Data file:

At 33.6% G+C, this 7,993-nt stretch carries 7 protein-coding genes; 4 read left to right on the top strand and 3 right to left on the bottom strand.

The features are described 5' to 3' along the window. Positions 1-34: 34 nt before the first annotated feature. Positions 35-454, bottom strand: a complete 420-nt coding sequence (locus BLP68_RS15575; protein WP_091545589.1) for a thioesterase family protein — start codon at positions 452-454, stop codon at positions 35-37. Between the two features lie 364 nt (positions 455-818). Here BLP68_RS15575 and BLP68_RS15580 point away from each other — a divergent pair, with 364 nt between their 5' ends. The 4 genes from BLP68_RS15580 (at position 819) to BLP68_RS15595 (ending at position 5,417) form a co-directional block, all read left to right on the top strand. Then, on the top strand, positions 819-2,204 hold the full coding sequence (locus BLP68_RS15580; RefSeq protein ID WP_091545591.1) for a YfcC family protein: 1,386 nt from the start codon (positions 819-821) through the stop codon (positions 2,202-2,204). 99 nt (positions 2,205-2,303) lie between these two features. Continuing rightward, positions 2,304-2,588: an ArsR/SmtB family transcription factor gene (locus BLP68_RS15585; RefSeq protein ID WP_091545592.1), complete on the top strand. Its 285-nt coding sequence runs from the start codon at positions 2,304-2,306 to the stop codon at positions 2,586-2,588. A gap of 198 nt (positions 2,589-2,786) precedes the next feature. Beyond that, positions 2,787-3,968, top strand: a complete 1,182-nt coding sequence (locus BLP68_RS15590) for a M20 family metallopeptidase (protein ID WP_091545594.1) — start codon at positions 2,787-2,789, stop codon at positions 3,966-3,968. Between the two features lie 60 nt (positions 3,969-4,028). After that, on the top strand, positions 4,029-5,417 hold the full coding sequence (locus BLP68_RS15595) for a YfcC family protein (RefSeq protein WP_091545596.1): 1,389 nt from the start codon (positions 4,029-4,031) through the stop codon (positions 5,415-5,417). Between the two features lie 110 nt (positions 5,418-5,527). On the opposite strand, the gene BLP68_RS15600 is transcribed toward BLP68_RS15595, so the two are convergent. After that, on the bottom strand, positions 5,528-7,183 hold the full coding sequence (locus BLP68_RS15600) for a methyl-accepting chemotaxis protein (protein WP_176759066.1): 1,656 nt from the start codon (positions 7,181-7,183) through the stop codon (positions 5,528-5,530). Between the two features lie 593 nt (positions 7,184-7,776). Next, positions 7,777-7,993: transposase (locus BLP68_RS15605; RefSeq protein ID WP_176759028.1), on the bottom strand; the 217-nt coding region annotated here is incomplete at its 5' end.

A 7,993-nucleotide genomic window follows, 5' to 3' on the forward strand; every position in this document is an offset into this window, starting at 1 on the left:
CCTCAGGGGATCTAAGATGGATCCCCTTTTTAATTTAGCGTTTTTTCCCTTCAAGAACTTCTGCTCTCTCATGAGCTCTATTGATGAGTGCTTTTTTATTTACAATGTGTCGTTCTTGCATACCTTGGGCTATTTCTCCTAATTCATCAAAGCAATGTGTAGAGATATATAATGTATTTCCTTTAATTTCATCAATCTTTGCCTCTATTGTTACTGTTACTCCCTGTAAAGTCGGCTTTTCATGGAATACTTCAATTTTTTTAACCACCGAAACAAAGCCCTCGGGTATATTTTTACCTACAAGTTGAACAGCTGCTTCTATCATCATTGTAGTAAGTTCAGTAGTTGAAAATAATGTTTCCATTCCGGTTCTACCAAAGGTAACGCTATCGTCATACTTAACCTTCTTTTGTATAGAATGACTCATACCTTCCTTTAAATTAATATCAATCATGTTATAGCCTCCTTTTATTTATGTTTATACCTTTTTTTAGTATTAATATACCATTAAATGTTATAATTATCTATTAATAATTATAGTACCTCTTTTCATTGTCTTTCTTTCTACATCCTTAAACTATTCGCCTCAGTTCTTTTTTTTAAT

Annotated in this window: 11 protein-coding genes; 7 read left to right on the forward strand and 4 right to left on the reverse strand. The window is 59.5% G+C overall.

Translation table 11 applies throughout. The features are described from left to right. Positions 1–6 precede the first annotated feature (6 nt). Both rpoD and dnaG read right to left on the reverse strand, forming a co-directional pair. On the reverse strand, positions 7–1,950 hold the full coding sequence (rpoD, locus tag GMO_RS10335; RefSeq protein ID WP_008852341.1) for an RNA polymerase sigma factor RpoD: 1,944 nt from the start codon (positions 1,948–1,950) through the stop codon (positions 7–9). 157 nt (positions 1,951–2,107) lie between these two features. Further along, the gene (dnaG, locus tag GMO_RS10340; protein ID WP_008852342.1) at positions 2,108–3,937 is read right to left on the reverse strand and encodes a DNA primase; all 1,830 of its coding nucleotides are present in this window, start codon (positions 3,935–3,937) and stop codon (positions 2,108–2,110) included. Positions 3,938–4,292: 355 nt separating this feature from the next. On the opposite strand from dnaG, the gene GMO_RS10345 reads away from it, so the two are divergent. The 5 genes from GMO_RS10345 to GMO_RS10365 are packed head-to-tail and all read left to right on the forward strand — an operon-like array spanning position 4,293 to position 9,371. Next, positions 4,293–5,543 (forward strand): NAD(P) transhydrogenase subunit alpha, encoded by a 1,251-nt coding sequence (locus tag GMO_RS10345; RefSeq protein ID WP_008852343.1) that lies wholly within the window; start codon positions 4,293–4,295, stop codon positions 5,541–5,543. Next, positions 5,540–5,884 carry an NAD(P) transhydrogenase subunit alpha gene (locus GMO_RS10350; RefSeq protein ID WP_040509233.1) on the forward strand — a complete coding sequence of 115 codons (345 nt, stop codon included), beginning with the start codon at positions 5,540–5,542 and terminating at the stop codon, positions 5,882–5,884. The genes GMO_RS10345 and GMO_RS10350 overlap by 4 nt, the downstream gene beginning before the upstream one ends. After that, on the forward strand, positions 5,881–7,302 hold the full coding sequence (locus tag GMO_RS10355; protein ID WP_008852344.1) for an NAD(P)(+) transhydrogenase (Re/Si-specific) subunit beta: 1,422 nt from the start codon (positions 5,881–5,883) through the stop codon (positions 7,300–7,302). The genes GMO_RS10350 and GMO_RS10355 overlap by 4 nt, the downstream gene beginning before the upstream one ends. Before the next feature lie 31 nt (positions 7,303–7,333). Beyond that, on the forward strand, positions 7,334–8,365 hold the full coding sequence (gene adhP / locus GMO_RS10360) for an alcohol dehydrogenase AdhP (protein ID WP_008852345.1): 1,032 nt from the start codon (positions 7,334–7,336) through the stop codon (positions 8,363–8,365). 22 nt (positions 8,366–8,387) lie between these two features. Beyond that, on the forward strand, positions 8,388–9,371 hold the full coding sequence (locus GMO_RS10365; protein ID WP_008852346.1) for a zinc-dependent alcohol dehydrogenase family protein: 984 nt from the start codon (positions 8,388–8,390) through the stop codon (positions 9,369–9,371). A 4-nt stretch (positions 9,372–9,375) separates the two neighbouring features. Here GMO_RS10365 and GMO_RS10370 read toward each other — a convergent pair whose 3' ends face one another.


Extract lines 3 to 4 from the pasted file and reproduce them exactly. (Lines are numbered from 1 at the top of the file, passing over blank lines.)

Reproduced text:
A 7,993-nucleotide genomic window follows, 5' to 3' on the forward strand; every position in this document is an offset into this window, starting at 1 on the left:
CCTCAGGGGATCTAAGATGGATCCCCTTTTTAATTTAGCGTTTTTTCCCTTCAAGAACTTCTGCTCTCTCATGAGCTCTATTGATGAGTGCTTTTTTATTTACAATGTGTCGTTCTTGCATACCTTGGGCTATTTCTCCTAATTCATCAAAGCAATGTGTAGAGATATATAATGTATTTCCTTTAATTTCATCAATCTTTGCCTCTATTGTTACTGTTACTCCCTGTAAAGTCGGCTTTTCATGGAATACTTCAATTTTTTTAACCACCGAAACAAAGCCCTCGGGTATATTTTTACCTACAAGTTGAACAGCTGCTTCTATCATCATTGTAGTAAGTTCAGTAGTTGAAAATAATGTTTCCATTCCGGTTCTACCAAAGGTAACGCTATCGTCATACTTAACCTTCTTTTGTATAGAATGACTCATACCTTCCTTTAAATTAATATCAATCATGTTATAGCCTCCTTTTATTTATGTTTATACCTTTTTTTAGTATTAATATACCATTAAATGTTATAATTATCTATTAATAATTATAGTACCTCTTTTCATTGTCTTTCTTTCTACATCCTTAAACTATTCGCCTCAGTTCTTTTTTTTAAT